Introduction

Hello there! Thanks for stopping by. My name is Matt Haliski and I build things on computers. I’ve spent most of my professional career designing and programming websites while working at various advertising agencies. I’m now splitting a lot of time between being a dad, husband and COVID-kindergarten teacher all while trying to hammer at a keyboard if and when I can.

Origin story

I started building websites in college at the University of Oregon. I still remember the day when I inserted some text inside the <title> tags and saw it subsequently appear at the top of a browser window. That small act might as well have been magic. It’s important to note that first steps are never trivial, no matter how basic they may seem to an experienced person. I wrote some code and watched that code became something real. Amazing. I was probably a year away from knowing that an array was, but it didn’t matter. My first steps into this new world were profound and lasting.

For the next decade I wore a ton of different hats as I built website after website. During that time I struggled with what to consider myself. Was I a web designer? Maybe I was more of a frontend developer. SQL sort of scared me, so I was pretty sure I wasn’t a backend developer. Should my career have been focused on a specialty or would I have made myself more valuable by being multi-disciplined? Those are tough questions to answer when you’re young, as they can have big implications for your career.

In the end, the river took me where it wanted to. I probably said “yes” to too many things. I backed myself into a corner by overpromising far too many times to count. I worked with a lot of cool people who leant me their knowledge and also showed me how far I had to go. I piled on brick after brick until I was finally able to step back and be proud of the things I’d built. I went from a self-taught html tinkerer to a Senior Front-End Developer and things were good.

And so, since I’d been in the habit of figuring things out after I’d committed to them, I decided to take the next step. I decided I was ready to strike out on my own.

Leaving Harbor

My initial foray into the land of independence continued with building websites. I built a couple college football news aggregator websites that combined my development skills and love for college sports. These endeavors coincided with the birth of our daughter which, in hindsight, should not have been something attempted in concert. As it turns out, infants don’t just sit there and cheer you on as you refactor your code.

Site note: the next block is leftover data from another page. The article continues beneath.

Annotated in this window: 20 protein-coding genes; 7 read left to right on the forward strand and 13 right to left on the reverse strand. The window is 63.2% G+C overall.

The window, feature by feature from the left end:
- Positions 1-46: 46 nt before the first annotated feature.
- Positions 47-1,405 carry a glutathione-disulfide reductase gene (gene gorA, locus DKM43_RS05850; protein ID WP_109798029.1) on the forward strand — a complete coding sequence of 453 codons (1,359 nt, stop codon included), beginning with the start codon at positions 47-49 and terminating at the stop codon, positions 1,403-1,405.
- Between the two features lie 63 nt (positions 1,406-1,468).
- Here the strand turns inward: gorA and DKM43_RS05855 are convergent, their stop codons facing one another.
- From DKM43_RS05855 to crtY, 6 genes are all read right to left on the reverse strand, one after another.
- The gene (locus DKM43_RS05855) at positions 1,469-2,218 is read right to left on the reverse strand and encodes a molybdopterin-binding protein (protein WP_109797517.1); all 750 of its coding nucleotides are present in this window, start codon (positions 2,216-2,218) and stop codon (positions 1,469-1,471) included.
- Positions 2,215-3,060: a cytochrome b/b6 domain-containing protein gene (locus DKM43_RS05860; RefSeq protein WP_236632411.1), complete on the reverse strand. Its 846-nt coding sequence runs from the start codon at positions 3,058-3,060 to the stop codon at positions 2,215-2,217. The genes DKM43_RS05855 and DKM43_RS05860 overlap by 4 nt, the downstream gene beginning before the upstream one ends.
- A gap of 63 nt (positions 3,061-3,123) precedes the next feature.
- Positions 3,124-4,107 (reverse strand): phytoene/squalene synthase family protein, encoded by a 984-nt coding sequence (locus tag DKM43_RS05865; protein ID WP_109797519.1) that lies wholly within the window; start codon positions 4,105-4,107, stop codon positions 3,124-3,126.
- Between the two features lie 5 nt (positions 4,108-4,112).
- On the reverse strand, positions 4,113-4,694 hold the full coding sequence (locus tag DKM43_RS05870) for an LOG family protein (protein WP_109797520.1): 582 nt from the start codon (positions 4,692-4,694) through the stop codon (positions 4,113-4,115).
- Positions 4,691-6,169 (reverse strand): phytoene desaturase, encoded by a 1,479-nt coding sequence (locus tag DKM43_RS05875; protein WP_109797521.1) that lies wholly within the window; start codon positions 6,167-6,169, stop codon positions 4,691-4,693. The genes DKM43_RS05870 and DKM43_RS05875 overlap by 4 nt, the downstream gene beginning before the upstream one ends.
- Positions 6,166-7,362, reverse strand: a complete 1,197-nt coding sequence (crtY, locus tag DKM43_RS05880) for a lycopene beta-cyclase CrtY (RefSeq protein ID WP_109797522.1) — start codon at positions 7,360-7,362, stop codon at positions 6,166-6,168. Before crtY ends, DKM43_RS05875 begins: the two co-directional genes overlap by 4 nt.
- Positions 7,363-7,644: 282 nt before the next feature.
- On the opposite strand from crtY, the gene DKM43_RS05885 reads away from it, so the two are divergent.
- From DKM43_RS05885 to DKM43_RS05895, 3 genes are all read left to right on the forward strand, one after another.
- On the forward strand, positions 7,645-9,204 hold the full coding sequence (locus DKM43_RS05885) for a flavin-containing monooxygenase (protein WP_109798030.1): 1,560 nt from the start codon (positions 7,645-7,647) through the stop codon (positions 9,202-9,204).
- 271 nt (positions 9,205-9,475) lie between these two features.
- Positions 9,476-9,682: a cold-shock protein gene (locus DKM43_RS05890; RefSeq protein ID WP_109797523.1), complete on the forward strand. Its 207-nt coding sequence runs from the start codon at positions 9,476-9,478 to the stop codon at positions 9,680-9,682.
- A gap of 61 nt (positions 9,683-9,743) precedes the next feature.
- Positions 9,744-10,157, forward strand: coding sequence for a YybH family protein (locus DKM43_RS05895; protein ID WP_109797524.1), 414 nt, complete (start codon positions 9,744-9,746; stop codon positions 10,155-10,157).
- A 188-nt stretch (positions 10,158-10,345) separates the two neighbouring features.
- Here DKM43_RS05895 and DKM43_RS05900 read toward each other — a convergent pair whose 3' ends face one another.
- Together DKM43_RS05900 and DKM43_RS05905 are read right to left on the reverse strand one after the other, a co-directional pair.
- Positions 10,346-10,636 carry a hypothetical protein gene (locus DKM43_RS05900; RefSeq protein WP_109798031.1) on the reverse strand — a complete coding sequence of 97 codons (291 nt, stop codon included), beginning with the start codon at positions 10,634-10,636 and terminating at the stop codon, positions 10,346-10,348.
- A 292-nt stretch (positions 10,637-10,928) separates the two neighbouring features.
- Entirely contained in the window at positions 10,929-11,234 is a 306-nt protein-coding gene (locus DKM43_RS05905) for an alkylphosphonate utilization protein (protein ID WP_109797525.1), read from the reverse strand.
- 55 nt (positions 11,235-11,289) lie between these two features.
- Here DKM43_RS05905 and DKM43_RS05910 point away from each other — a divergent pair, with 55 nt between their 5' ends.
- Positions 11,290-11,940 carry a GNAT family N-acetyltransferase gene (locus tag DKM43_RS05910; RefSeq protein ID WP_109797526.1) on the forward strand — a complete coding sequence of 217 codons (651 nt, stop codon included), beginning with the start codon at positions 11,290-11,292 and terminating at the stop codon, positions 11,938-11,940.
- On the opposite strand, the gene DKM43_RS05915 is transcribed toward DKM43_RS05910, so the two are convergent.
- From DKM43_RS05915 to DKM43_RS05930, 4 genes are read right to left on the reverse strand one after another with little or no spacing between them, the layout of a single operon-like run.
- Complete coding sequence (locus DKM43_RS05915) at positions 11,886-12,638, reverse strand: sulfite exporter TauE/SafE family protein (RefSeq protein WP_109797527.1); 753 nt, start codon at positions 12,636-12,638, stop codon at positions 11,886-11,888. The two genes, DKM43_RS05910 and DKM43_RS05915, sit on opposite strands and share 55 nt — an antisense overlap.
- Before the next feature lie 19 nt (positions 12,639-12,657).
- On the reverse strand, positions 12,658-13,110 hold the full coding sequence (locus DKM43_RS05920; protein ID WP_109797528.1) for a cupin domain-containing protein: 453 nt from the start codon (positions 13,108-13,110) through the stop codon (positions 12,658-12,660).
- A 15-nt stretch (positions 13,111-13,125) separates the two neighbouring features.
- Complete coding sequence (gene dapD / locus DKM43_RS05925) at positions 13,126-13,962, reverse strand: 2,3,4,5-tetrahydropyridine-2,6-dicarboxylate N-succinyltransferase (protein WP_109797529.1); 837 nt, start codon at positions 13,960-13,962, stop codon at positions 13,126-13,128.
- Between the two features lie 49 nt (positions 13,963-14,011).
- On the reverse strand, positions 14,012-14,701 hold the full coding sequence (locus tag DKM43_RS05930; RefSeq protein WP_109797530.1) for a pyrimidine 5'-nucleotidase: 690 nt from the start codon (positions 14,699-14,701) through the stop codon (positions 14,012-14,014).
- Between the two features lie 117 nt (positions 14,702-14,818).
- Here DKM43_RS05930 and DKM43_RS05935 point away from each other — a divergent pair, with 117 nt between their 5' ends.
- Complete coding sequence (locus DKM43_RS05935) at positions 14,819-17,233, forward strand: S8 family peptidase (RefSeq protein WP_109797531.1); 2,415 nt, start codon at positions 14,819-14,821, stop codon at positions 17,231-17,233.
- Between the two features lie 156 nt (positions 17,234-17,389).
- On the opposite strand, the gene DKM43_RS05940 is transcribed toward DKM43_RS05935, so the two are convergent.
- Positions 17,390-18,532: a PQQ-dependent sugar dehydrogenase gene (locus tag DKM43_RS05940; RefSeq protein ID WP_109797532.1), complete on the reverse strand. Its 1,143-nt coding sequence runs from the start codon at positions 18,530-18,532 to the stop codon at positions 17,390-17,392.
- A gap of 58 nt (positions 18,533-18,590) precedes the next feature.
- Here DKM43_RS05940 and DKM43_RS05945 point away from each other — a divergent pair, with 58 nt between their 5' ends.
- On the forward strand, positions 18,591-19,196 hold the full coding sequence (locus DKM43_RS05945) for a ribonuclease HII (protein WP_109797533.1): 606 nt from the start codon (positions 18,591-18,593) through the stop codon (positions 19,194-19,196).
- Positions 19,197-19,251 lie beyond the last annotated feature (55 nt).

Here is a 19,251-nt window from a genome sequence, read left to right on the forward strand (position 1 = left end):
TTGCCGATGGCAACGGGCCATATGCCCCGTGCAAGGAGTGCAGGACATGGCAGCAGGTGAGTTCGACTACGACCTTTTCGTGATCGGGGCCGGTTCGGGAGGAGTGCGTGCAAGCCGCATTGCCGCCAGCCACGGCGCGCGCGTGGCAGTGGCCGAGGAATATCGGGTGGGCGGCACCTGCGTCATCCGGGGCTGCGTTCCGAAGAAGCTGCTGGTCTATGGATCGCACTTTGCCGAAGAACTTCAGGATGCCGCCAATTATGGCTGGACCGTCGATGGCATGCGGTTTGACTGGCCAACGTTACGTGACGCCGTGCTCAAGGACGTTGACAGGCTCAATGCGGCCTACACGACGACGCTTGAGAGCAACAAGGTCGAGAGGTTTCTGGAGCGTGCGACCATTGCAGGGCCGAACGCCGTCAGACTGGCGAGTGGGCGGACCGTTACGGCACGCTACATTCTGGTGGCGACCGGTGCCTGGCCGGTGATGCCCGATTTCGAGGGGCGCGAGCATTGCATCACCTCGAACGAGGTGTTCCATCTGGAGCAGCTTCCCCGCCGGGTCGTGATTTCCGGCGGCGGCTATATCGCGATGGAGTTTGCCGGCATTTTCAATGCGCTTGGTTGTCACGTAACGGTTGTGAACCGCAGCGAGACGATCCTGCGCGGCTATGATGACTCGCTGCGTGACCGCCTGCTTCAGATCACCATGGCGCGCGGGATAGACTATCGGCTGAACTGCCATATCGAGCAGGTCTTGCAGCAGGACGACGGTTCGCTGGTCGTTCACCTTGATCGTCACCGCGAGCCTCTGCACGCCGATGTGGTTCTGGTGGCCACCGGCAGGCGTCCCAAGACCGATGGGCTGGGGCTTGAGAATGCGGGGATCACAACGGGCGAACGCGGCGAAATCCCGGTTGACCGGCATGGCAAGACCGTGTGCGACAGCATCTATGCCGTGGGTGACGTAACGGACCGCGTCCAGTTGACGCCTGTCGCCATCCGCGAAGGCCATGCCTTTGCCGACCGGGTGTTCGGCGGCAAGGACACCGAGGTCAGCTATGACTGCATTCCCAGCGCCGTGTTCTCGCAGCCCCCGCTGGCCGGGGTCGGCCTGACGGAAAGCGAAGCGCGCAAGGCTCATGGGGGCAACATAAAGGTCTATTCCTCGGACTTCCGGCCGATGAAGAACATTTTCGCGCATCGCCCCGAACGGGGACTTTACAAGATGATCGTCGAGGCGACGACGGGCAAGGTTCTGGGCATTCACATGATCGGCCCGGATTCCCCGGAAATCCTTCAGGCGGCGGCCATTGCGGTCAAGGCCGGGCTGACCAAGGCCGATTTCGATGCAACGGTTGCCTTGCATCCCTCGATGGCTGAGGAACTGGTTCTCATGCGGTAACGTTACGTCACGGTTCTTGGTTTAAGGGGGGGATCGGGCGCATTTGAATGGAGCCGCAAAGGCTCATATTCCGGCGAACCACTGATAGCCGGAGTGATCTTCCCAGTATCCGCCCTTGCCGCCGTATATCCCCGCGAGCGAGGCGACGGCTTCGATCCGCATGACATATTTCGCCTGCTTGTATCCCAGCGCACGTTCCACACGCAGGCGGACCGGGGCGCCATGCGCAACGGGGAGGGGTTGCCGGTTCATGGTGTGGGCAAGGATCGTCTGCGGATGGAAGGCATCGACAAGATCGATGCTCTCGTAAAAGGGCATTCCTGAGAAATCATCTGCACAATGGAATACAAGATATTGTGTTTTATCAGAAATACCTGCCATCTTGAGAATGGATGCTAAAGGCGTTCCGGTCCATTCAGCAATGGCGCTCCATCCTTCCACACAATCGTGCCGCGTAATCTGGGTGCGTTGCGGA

So my web stuff slowed down as priorities shifted. In the middle of all this we made a big move from Salt Lake City back to the Pacific Northwest. After finally finding a house in the insane Seattle housing market, I set up my workspace again and started doing some thinking about the current state of the internet. A lot had changed since writing code in a dorm room as a college freshman. It wasn’t the Wild West anymore. The internet had grown up and matured. The barrier to entry had grown exponentially and people were playing for highest of stakes. Successful sites weren’t basement operations anymore.

With these considerations, a daughter to look after, and a wider perspective, I found myself searching for the right fit. I needed something to pursue that challenged both sides of my brain while being something I could drop for a couple days if I needed to. Websites are living and breathing things, after all. If they break, come under load, or are attacked, then you’re immediately responsible for fixes. That kind of sucks and wasn’t something I felt I could commit to so I began to explore other arenas.

I invested a considerable amount of time tooling myself for game development. I spent months learning Unity, C#, Maya, ZBrush, Substance Painter, etc. There’s a lot that goes into games! Building a game has been on my bucket list forever and I was all ready to go in early 2020… ooops. Didn’t see a global pandemic coming. I ended up staying home and working through it all with our daughter and that meant almost no computer stuff. No building, no exercising my brain and no getting lost in creativity. It’s been tough, but I’m thankful we all stayed healthy and I’ll be back at my desk, eventually.

Other stuff

When I’m not in front of a computer I do have somewhat of a life. My wife and I love to ski. I enjoy riding motorcycles. Both of these activities seem more and more infrequent as we spend our time hanging out with our daughter. She’s worth it. I love the Pacific Northwest. I dig the vibe. The trees, the gray, the ocean and the mountains are all why I like to call this part of the country home.

Matt and Melissa at Alta, UT.

I enjoy playing video games. I’m a console guy. PS4 until I can find a PS5 in stock. I used to play football and basketball and love college sports. I was an outside linebacker for the Oregon Ducks for a short stint before a shoulder injury and multiple knee surgeries ended that part of my life. Go Ducks!

I’m pretty much Apple everything for both work and play. I actually started on PCs, but nearly the entire design world was running Macs when I got into it all, so I switched and never looked back.

Anywhoo, congrats if you made it this far. I’ll shut up now. I should probably be writing code rather than goofing around on my personal blog. I’ll try to use this site to help others out on their journey. Head over to the blog for that. Thanks for stopping by.

Stay wild, my friends.